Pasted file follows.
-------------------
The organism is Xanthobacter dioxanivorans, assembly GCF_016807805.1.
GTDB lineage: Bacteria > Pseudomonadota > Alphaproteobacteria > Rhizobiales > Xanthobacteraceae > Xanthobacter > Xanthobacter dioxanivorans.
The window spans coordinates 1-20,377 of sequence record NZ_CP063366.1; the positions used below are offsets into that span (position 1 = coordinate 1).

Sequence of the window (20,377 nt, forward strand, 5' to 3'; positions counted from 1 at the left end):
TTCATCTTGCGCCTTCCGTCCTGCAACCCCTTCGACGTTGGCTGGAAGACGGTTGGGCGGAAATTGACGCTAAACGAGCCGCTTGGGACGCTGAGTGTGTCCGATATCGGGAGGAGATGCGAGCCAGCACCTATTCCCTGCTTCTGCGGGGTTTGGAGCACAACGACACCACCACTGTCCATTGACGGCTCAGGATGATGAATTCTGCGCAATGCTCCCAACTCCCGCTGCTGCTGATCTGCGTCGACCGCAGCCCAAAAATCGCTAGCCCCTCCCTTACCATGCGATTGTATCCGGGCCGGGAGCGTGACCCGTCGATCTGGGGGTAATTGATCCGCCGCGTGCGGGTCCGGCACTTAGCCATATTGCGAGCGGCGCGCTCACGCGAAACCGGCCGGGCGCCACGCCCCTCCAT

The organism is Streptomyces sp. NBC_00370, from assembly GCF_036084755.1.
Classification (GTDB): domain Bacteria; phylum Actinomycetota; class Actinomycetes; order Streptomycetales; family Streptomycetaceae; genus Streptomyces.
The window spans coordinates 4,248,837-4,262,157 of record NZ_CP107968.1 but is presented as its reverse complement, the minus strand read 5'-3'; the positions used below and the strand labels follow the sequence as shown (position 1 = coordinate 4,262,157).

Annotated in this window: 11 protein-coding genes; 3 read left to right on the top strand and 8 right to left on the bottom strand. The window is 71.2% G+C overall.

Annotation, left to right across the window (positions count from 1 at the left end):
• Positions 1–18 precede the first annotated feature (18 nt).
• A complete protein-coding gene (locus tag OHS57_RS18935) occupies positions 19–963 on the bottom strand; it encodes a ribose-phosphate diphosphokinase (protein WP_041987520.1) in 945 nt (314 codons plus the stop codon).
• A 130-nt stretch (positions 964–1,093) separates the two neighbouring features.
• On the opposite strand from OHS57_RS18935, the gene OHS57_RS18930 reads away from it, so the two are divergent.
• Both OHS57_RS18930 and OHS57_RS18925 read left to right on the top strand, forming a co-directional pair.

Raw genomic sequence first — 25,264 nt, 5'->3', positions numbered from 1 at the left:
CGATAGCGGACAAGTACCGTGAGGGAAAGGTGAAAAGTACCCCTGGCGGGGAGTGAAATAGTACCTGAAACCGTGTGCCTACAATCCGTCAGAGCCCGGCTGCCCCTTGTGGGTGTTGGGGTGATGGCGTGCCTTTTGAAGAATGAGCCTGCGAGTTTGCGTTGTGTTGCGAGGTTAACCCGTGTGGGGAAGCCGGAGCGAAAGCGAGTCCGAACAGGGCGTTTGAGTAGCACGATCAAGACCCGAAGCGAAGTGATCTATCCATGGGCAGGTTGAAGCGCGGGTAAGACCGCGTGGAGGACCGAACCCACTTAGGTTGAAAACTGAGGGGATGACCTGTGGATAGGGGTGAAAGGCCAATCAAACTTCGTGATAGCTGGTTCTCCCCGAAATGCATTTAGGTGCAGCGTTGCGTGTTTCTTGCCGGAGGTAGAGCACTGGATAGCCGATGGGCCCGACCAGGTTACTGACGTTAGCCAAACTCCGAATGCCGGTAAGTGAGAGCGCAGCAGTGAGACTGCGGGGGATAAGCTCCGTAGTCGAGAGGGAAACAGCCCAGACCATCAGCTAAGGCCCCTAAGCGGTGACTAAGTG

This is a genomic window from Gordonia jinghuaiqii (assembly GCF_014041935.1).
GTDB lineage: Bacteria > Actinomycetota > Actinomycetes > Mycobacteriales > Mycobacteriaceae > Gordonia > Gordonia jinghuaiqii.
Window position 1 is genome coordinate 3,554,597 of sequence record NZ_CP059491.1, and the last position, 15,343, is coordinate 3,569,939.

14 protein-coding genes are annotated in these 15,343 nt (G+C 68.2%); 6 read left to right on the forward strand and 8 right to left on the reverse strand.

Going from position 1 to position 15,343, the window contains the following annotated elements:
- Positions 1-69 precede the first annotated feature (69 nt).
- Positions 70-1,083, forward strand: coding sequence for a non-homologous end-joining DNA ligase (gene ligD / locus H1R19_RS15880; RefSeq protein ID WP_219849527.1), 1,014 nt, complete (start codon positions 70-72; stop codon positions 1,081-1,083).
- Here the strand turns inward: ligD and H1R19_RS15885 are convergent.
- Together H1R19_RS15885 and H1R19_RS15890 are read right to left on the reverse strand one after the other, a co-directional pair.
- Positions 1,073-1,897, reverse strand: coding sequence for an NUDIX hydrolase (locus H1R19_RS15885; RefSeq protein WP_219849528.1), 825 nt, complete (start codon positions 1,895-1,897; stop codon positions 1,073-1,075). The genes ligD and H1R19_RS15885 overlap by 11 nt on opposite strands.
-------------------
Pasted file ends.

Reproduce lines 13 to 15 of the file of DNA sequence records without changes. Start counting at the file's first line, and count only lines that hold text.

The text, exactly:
• A 130-nt stretch (positions 964–1,093) separates the two neighbouring features.
• On the opposite strand from OHS57_RS18935, the gene OHS57_RS18930 reads away from it, so the two are divergent.
• Both OHS57_RS18930 and OHS57_RS18925 read left to right on the top strand, forming a co-directional pair.